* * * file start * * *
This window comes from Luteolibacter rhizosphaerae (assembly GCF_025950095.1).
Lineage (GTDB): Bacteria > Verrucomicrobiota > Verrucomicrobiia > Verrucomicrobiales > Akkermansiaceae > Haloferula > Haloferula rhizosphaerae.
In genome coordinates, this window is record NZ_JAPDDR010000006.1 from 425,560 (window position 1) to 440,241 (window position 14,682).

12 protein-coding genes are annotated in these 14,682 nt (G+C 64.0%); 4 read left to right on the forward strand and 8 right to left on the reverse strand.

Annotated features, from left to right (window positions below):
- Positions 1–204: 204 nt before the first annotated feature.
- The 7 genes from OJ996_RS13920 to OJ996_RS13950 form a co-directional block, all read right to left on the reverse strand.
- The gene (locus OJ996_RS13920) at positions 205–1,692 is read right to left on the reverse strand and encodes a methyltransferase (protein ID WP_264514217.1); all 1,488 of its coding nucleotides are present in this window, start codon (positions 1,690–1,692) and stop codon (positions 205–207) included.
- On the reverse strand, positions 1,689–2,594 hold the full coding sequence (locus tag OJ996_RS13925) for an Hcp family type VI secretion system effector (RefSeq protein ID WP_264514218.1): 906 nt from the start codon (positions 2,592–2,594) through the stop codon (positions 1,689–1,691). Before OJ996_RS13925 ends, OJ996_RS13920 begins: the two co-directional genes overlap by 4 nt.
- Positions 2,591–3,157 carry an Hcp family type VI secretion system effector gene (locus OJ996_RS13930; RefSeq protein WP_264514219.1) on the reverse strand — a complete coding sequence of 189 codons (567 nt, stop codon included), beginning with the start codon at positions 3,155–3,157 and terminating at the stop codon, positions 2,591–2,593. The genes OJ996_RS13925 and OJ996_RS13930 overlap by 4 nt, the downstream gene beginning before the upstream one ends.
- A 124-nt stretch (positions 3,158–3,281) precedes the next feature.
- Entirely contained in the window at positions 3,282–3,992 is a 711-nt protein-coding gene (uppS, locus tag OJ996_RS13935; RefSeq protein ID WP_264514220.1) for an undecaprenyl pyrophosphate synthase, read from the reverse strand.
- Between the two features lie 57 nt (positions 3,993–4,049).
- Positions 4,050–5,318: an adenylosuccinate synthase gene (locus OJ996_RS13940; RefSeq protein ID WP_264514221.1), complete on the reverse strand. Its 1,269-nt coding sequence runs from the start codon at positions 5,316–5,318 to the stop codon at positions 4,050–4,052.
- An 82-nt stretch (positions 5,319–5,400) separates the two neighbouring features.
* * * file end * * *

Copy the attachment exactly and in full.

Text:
This window comes from Luteolibacter rhizosphaerae (assembly GCF_025950095.1).
Lineage (GTDB): Bacteria > Verrucomicrobiota > Verrucomicrobiia > Verrucomicrobiales > Akkermansiaceae > Haloferula > Haloferula rhizosphaerae.
In genome coordinates, this window is record NZ_JAPDDR010000006.1 from 425,560 (window position 1) to 440,241 (window position 14,682).

12 protein-coding genes are annotated in these 14,682 nt (G+C 64.0%); 4 read left to right on the forward strand and 8 right to left on the reverse strand.

Annotated features, from left to right (window positions below):
- Positions 1–204: 204 nt before the first annotated feature.
- The 7 genes from OJ996_RS13920 to OJ996_RS13950 form a co-directional block, all read right to left on the reverse strand.
- The gene (locus OJ996_RS13920) at positions 205–1,692 is read right to left on the reverse strand and encodes a methyltransferase (protein ID WP_264514217.1); all 1,488 of its coding nucleotides are present in this window, start codon (positions 1,690–1,692) and stop codon (positions 205–207) included.
- On the reverse strand, positions 1,689–2,594 hold the full coding sequence (locus tag OJ996_RS13925) for an Hcp family type VI secretion system effector (RefSeq protein ID WP_264514218.1): 906 nt from the start codon (positions 2,592–2,594) through the stop codon (positions 1,689–1,691). Before OJ996_RS13925 ends, OJ996_RS13920 begins: the two co-directional genes overlap by 4 nt.
- Positions 2,591–3,157 carry an Hcp family type VI secretion system effector gene (locus OJ996_RS13930; RefSeq protein WP_264514219.1) on the reverse strand — a complete coding sequence of 189 codons (567 nt, stop codon included), beginning with the start codon at positions 3,155–3,157 and terminating at the stop codon, positions 2,591–2,593. The genes OJ996_RS13925 and OJ996_RS13930 overlap by 4 nt, the downstream gene beginning before the upstream one ends.
- A 124-nt stretch (positions 3,158–3,281) precedes the next feature.
- Entirely contained in the window at positions 3,282–3,992 is a 711-nt protein-coding gene (uppS, locus tag OJ996_RS13935; RefSeq protein ID WP_264514220.1) for an undecaprenyl pyrophosphate synthase, read from the reverse strand.
- Between the two features lie 57 nt (positions 3,993–4,049).
- Positions 4,050–5,318: an adenylosuccinate synthase gene (locus OJ996_RS13940; RefSeq protein ID WP_264514221.1), complete on the reverse strand. Its 1,269-nt coding sequence runs from the start codon at positions 5,316–5,318 to the stop codon at positions 4,050–4,052.
- An 82-nt stretch (positions 5,319–5,400) separates the two neighbouring features.